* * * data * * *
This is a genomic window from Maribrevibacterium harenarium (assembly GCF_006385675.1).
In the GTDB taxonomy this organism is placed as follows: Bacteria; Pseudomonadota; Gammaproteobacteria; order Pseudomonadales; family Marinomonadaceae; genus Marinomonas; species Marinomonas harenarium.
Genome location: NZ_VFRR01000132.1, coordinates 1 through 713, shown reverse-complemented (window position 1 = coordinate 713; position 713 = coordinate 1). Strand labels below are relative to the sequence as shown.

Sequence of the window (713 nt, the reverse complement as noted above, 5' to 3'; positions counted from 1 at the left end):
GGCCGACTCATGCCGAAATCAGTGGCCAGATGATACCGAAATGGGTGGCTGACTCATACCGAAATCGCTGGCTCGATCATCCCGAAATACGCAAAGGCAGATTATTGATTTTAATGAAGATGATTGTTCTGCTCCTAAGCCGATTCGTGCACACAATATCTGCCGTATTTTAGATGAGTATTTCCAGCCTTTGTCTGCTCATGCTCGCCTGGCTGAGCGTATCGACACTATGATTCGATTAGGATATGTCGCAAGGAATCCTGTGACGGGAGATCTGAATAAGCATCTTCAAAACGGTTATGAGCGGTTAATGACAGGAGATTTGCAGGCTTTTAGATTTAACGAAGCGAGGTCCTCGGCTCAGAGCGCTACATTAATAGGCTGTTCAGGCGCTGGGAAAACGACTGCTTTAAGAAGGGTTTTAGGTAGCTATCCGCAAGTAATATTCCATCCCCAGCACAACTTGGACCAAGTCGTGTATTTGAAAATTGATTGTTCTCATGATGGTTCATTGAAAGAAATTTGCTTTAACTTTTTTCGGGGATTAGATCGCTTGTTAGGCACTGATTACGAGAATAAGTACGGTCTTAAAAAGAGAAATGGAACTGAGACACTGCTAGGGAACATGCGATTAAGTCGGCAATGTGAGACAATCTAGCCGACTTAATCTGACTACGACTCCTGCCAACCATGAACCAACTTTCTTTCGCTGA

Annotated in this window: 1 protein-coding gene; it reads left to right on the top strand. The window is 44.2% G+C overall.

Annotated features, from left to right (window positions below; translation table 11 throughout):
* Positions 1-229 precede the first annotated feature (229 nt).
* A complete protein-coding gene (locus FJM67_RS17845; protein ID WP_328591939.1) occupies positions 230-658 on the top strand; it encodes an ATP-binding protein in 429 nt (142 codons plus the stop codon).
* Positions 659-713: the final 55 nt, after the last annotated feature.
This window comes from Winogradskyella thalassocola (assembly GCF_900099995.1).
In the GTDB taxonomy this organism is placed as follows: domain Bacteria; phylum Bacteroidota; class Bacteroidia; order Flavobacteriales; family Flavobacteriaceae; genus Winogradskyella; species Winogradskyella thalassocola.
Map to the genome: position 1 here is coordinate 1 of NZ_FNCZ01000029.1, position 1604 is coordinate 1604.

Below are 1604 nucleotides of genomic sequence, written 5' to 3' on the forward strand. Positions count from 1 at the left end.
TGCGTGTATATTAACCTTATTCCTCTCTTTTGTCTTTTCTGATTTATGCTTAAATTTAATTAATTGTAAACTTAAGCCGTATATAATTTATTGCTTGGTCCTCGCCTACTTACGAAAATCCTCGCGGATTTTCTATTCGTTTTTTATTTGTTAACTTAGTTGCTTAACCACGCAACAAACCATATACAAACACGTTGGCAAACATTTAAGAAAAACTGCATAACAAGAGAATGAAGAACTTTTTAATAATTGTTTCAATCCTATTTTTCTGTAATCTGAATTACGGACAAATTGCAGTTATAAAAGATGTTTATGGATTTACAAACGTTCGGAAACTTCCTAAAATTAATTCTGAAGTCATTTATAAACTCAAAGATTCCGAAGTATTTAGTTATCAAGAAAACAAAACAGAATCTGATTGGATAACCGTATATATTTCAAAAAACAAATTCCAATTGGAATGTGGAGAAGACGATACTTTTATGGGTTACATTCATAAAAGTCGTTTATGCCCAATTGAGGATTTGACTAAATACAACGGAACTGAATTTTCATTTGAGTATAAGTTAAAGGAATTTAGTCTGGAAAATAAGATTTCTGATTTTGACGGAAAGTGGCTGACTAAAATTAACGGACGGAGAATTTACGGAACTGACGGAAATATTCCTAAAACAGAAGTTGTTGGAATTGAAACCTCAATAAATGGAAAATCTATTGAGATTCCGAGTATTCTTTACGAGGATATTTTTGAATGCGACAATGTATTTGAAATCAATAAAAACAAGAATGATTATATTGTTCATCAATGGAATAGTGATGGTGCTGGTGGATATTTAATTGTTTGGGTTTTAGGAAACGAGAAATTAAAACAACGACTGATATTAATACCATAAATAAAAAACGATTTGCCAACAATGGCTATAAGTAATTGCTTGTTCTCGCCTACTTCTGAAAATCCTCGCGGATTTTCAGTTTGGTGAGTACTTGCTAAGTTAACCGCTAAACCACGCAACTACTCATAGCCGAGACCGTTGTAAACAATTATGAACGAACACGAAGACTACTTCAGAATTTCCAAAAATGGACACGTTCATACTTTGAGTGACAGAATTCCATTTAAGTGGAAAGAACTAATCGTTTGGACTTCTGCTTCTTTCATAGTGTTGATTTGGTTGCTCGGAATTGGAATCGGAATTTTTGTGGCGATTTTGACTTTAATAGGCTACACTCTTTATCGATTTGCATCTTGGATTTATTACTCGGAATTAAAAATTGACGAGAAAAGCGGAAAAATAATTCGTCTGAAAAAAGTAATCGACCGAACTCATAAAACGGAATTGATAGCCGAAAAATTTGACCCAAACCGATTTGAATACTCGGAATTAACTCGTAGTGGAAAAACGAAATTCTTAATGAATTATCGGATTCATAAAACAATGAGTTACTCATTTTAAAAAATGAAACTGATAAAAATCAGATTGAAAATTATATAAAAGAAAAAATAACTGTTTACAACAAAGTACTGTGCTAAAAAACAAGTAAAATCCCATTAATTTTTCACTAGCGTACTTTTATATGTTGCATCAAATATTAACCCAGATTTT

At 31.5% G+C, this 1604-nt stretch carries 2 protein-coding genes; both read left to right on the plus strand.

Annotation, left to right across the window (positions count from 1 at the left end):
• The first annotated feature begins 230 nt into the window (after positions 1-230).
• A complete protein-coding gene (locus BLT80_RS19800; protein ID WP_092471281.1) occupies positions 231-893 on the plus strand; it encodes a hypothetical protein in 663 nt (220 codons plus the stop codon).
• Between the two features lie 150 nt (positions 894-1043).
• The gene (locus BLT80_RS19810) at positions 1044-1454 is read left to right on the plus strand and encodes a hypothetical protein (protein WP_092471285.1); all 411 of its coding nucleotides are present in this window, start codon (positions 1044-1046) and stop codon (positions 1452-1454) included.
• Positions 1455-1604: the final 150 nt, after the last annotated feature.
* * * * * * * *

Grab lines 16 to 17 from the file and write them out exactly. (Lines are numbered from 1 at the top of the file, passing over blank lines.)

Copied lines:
At 31.5% G+C, this 1604-nt stretch carries 2 protein-coding genes; both read left to right on the plus strand.

Annotation, left to right across the window (positions count from 1 at the left end):